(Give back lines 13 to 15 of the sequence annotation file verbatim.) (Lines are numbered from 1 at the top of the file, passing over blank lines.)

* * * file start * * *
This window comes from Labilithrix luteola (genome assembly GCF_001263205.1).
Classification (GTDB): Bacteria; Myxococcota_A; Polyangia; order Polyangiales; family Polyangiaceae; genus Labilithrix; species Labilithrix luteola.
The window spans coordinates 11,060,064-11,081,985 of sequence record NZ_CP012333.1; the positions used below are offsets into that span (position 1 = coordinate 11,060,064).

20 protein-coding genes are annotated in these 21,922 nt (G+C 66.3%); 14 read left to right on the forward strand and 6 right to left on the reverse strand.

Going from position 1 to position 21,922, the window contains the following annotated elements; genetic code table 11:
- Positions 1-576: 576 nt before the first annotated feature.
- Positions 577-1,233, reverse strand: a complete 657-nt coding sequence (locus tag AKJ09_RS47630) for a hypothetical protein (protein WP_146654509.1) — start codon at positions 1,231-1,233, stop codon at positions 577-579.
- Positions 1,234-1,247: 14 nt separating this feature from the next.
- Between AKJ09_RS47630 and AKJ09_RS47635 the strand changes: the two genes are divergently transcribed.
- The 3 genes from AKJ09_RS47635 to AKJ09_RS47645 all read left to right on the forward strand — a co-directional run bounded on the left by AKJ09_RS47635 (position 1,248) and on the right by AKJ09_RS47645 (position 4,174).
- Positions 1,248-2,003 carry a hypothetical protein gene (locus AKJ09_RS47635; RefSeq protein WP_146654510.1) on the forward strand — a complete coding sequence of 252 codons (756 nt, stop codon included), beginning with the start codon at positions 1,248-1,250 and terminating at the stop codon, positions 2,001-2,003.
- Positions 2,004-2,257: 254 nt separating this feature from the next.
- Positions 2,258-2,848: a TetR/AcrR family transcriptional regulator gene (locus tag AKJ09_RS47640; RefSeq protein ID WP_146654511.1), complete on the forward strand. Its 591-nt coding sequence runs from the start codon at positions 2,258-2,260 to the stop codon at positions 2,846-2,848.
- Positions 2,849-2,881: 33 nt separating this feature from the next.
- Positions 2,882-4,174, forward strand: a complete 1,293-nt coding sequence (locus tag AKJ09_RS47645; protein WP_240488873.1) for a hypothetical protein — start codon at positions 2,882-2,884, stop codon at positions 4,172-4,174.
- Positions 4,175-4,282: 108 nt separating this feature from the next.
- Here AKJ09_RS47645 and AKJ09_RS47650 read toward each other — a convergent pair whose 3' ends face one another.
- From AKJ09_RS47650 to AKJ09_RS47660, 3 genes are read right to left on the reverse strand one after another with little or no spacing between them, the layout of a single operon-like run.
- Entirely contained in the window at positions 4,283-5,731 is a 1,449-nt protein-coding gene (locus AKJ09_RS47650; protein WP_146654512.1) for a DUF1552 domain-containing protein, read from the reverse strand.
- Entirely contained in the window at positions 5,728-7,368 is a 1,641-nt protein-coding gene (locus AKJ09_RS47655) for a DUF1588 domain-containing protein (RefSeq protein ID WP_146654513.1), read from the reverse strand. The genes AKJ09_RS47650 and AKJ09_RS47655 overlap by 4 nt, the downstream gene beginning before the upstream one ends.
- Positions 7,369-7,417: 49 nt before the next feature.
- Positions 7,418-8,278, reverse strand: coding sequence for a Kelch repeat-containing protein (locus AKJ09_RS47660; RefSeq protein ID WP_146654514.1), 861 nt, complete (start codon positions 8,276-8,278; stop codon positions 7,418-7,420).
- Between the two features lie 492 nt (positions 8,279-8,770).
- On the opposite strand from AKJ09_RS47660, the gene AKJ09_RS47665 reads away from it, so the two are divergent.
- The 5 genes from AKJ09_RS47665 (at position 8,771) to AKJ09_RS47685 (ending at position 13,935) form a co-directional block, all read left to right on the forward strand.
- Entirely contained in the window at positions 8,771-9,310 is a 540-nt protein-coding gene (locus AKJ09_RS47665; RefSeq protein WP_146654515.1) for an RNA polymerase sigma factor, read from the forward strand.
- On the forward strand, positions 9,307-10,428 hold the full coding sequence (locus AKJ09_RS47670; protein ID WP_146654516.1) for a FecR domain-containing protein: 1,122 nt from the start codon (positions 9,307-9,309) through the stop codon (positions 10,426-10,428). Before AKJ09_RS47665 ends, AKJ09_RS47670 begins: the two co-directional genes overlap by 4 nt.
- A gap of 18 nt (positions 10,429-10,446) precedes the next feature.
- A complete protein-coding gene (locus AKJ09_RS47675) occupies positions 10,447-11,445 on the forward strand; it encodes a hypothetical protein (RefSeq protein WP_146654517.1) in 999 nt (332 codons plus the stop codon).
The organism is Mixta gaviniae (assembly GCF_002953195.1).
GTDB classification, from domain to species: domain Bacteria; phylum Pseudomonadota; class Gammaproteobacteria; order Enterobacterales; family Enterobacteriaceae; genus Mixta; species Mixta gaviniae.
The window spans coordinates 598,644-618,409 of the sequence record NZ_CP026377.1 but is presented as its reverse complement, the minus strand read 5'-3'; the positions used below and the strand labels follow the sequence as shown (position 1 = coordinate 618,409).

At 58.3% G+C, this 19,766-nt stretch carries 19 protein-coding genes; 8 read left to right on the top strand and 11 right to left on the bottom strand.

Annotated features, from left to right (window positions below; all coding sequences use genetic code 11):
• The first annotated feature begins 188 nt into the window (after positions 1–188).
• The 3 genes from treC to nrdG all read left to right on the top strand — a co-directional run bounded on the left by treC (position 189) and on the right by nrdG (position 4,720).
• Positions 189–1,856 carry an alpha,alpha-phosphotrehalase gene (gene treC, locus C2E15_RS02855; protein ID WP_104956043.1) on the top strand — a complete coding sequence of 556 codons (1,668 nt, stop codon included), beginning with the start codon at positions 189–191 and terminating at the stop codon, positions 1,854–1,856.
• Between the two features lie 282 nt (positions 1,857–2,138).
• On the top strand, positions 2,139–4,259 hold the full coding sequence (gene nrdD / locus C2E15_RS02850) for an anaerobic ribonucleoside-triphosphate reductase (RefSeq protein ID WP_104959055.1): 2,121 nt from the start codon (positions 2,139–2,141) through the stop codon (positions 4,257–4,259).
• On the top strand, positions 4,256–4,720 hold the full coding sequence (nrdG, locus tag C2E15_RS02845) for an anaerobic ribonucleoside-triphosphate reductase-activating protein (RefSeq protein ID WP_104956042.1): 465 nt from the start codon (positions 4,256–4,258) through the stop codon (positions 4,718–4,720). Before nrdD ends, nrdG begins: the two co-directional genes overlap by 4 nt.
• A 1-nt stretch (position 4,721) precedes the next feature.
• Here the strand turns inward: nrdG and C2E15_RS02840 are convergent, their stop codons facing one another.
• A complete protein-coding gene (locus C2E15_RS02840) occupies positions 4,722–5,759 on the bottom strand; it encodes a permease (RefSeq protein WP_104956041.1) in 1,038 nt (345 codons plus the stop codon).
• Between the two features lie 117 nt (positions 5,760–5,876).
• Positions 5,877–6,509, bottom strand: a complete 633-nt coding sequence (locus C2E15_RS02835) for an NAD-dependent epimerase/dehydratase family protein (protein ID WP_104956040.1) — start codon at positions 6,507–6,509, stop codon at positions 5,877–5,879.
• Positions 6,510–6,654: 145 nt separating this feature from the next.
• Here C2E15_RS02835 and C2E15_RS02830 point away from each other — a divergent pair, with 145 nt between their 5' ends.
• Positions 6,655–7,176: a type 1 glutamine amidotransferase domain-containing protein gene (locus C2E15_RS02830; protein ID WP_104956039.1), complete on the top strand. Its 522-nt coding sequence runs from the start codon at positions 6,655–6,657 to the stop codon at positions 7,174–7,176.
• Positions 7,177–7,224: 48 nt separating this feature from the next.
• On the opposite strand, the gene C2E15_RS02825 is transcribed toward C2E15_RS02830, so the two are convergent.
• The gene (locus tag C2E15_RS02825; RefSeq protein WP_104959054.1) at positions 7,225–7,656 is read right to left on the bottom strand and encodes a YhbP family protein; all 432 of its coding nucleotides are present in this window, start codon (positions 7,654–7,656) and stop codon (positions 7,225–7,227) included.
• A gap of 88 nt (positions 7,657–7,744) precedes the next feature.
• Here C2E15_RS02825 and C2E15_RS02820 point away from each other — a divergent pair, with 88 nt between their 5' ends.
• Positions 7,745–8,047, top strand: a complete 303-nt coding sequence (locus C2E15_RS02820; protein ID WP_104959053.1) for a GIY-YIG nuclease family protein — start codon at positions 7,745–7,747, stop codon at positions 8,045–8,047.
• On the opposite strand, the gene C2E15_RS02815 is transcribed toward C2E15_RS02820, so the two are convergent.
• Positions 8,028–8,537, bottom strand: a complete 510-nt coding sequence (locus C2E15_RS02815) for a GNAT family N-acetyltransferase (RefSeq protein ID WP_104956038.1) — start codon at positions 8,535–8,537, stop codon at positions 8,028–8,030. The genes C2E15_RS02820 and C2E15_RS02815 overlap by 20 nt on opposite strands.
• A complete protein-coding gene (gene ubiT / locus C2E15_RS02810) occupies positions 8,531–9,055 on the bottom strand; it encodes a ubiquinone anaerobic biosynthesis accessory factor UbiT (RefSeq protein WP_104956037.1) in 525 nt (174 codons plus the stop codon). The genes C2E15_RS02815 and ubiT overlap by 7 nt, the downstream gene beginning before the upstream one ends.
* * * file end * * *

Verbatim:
- Positions 2,258-2,848: a TetR/AcrR family transcriptional regulator gene (locus tag AKJ09_RS47640; RefSeq protein ID WP_146654511.1), complete on the forward strand. Its 591-nt coding sequence runs from the start codon at positions 2,258-2,260 to the stop codon at positions 2,846-2,848.
- Positions 2,849-2,881: 33 nt separating this feature from the next.
- Positions 2,882-4,174, forward strand: a complete 1,293-nt coding sequence (locus tag AKJ09_RS47645; protein WP_240488873.1) for a hypothetical protein — start codon at positions 2,882-2,884, stop codon at positions 4,172-4,174.